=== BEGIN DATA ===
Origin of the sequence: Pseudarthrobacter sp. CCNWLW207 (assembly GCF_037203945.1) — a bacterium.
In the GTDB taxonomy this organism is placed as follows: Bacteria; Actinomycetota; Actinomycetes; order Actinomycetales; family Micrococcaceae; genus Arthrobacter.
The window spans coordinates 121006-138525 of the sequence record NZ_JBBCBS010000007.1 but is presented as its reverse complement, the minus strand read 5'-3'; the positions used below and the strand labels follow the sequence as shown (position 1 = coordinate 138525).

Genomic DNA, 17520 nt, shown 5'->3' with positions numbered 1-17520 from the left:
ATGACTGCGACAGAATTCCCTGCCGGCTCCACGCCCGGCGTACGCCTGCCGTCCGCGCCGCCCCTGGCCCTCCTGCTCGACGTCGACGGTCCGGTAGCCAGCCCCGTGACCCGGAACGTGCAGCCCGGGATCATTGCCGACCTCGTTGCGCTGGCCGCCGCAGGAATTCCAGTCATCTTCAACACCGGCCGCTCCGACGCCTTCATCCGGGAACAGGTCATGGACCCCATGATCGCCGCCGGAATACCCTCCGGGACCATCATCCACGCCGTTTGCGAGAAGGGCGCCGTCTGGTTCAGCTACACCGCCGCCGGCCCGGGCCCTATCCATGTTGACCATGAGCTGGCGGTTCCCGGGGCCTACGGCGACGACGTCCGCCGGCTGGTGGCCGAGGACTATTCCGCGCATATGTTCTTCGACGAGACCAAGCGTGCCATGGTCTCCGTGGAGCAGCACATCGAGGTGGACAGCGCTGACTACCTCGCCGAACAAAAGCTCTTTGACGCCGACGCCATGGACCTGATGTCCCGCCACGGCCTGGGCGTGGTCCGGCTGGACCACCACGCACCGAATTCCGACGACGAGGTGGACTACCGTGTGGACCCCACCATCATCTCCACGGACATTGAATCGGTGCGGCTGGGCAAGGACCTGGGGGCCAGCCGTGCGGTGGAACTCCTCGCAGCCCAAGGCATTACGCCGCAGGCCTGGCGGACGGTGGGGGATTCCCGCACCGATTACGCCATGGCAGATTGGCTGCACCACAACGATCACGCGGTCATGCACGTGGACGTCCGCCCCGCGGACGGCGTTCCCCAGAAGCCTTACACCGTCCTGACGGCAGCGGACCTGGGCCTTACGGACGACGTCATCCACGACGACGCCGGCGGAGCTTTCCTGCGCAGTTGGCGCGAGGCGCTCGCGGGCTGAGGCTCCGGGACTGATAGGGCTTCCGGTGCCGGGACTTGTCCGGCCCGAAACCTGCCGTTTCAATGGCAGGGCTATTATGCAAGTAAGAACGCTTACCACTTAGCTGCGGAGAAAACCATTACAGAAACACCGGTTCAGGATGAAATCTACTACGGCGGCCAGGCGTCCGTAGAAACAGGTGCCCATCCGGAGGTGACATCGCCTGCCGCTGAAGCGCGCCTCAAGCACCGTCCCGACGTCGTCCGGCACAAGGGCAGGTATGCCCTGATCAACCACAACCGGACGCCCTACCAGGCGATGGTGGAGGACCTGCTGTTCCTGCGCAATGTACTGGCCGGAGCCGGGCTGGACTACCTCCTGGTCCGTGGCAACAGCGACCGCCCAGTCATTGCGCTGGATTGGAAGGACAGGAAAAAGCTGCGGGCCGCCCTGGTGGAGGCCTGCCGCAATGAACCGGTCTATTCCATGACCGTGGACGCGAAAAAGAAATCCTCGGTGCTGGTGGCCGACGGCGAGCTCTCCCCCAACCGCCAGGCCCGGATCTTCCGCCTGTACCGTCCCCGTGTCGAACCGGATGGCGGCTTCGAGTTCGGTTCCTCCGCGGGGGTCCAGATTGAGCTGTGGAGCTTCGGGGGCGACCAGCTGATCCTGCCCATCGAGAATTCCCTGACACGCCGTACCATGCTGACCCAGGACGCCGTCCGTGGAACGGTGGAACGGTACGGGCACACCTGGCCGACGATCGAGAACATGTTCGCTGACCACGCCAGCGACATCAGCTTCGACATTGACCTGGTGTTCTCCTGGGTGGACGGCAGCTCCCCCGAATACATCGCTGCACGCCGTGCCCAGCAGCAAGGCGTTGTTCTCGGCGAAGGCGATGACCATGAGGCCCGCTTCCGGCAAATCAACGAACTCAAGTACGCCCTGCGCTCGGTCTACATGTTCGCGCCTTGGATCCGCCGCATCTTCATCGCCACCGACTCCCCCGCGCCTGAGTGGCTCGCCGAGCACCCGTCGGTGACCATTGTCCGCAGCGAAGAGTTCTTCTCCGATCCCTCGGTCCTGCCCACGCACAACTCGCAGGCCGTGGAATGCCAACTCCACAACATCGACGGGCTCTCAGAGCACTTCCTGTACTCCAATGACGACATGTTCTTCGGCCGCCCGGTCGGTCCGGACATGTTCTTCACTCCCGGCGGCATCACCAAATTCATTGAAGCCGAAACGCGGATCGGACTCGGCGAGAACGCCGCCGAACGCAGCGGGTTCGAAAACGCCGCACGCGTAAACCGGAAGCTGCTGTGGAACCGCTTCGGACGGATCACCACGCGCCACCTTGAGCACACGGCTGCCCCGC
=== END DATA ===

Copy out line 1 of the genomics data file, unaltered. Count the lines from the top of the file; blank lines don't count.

Origin of the sequence: Pseudarthrobacter sp. CCNWLW207 (assembly GCF_037203945.1) — a bacterium.